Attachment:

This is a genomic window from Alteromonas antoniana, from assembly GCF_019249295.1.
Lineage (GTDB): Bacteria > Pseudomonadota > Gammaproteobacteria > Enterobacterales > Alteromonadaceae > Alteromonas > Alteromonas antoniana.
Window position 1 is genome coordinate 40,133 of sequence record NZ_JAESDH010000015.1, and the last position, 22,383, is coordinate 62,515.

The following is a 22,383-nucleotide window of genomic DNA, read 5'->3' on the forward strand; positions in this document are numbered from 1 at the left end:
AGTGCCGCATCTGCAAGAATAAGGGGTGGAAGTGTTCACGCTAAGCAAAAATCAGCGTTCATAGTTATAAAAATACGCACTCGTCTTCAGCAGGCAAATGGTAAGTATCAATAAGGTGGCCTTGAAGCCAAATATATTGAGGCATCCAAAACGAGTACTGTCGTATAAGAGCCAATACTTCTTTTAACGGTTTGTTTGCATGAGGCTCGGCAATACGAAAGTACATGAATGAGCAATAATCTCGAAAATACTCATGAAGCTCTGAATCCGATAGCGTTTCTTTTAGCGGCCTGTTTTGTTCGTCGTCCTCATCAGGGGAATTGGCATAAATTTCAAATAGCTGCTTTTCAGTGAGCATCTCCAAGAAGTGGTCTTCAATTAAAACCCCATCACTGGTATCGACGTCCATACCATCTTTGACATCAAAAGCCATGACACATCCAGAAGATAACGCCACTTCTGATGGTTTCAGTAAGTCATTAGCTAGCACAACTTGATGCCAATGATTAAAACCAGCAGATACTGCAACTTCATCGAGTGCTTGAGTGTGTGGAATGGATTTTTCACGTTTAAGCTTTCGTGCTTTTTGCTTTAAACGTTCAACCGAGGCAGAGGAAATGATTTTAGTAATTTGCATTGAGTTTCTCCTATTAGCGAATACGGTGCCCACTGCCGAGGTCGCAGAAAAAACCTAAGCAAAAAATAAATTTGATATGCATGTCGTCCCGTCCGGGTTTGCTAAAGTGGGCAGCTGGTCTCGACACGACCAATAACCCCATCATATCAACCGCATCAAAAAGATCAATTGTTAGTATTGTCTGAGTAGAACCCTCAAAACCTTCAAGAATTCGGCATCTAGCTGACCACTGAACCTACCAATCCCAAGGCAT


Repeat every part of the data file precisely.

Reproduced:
This is a genomic window from Alteromonas antoniana, from assembly GCF_019249295.1.
Lineage (GTDB): Bacteria > Pseudomonadota > Gammaproteobacteria > Enterobacterales > Alteromonadaceae > Alteromonas > Alteromonas antoniana.
Window position 1 is genome coordinate 40,133 of sequence record NZ_JAESDH010000015.1, and the last position, 22,383, is coordinate 62,515.

The following is a 22,383-nucleotide window of genomic DNA, read 5'->3' on the forward strand; positions in this document are numbered from 1 at the left end:
AGTGCCGCATCTGCAAGAATAAGGGGTGGAAGTGTTCACGCTAAGCAAAAATCAGCGTTCATAGTTATAAAAATACGCACTCGTCTTCAGCAGGCAAATGGTAAGTATCAATAAGGTGGCCTTGAAGCCAAATATATTGAGGCATCCAAAACGAGTACTGTCGTATAAGAGCCAATACTTCTTTTAACGGTTTGTTTGCATGAGGCTCGGCAATACGAAAGTACATGAATGAGCAATAATCTCGAAAATACTCATGAAGCTCTGAATCCGATAGCGTTTCTTTTAGCGGCCTGTTTTGTTCGTCGTCCTCATCAGGGGAATTGGCATAAATTTCAAATAGCTGCTTTTCAGTGAGCATCTCCAAGAAGTGGTCTTCAATTAAAACCCCATCACTGGTATCGACGTCCATACCATCTTTGACATCAAAAGCCATGACACATCCAGAAGATAACGCCACTTCTGATGGTTTCAGTAAGTCATTAGCTAGCACAACTTGATGCCAATGATTAAAACCAGCAGATACTGCAACTTCATCGAGTGCTTGAGTGTGTGGAATGGATTTTTCACGTTTAAGCTTTCGTGCTTTTTGCTTTAAACGTTCAACCGAGGCAGAGGAAATGATTTTAGTAATTTGCATTGAGTTTCTCCTATTAGCGAATACGGTGCCCACTGCCGAGGTCGCAGAAAAAACCTAAGCAAAAAATAAATTTGATATGCATGTCGTCCCGTCCGGGTTTGCTAAAGTGGGCAGCTGGTCTCGACACGACCAATAACCCCATCATATCAACCGCATCAAAAAGATCAATTGTTAGTATTGTCTGAGTAGAACCCTCAAAACCTTCAAGAATTCGGCATCTAGCTGACCACTGAACCTACCAATCCCAAGGCAT